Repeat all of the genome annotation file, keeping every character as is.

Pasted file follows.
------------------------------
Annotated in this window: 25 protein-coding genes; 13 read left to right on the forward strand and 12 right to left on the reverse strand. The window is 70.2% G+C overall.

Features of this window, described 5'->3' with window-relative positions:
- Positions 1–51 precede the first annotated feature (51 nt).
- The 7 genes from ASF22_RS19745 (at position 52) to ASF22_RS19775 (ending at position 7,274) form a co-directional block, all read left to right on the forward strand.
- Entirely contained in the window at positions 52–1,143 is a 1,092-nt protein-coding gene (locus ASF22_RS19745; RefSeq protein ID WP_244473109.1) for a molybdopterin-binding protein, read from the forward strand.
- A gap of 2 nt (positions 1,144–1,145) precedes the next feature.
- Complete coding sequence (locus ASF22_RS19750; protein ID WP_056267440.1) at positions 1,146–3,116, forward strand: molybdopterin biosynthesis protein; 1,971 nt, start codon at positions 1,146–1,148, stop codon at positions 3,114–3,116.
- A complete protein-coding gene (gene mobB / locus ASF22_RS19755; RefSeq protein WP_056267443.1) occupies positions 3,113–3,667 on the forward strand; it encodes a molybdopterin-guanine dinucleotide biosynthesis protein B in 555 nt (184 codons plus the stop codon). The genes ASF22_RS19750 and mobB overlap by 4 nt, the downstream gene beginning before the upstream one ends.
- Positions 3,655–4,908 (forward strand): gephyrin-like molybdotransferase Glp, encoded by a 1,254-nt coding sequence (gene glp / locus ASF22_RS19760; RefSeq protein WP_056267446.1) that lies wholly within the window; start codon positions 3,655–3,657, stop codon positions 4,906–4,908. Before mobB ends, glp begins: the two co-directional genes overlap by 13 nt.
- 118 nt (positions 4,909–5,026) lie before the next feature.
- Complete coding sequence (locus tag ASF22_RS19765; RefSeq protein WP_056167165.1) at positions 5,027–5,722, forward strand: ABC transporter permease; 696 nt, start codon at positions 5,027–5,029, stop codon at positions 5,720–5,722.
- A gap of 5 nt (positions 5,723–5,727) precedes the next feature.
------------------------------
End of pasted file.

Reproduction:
Annotated in this window: 25 protein-coding genes; 13 read left to right on the forward strand and 12 right to left on the reverse strand. The window is 70.2% G+C overall.

Features of this window, described 5'->3' with window-relative positions:
- Positions 1–51 precede the first annotated feature (51 nt).
- The 7 genes from ASF22_RS19745 (at position 52) to ASF22_RS19775 (ending at position 7,274) form a co-directional block, all read left to right on the forward strand.
- Entirely contained in the window at positions 52–1,143 is a 1,092-nt protein-coding gene (locus ASF22_RS19745; RefSeq protein ID WP_244473109.1) for a molybdopterin-binding protein, read from the forward strand.
- A gap of 2 nt (positions 1,144–1,145) precedes the next feature.
- Complete coding sequence (locus ASF22_RS19750; protein ID WP_056267440.1) at positions 1,146–3,116, forward strand: molybdopterin biosynthesis protein; 1,971 nt, start codon at positions 1,146–1,148, stop codon at positions 3,114–3,116.
- A complete protein-coding gene (gene mobB / locus ASF22_RS19755; RefSeq protein WP_056267443.1) occupies positions 3,113–3,667 on the forward strand; it encodes a molybdopterin-guanine dinucleotide biosynthesis protein B in 555 nt (184 codons plus the stop codon). The genes ASF22_RS19750 and mobB overlap by 4 nt, the downstream gene beginning before the upstream one ends.
- Positions 3,655–4,908 (forward strand): gephyrin-like molybdotransferase Glp, encoded by a 1,254-nt coding sequence (gene glp / locus ASF22_RS19760; RefSeq protein WP_056267446.1) that lies wholly within the window; start codon positions 3,655–3,657, stop codon positions 4,906–4,908. Before mobB ends, glp begins: the two co-directional genes overlap by 13 nt.
- 118 nt (positions 4,909–5,026) lie before the next feature.
- Complete coding sequence (locus tag ASF22_RS19765; RefSeq protein WP_056167165.1) at positions 5,027–5,722, forward strand: ABC transporter permease; 696 nt, start codon at positions 5,027–5,029, stop codon at positions 5,720–5,722.
- A gap of 5 nt (positions 5,723–5,727) precedes the next feature.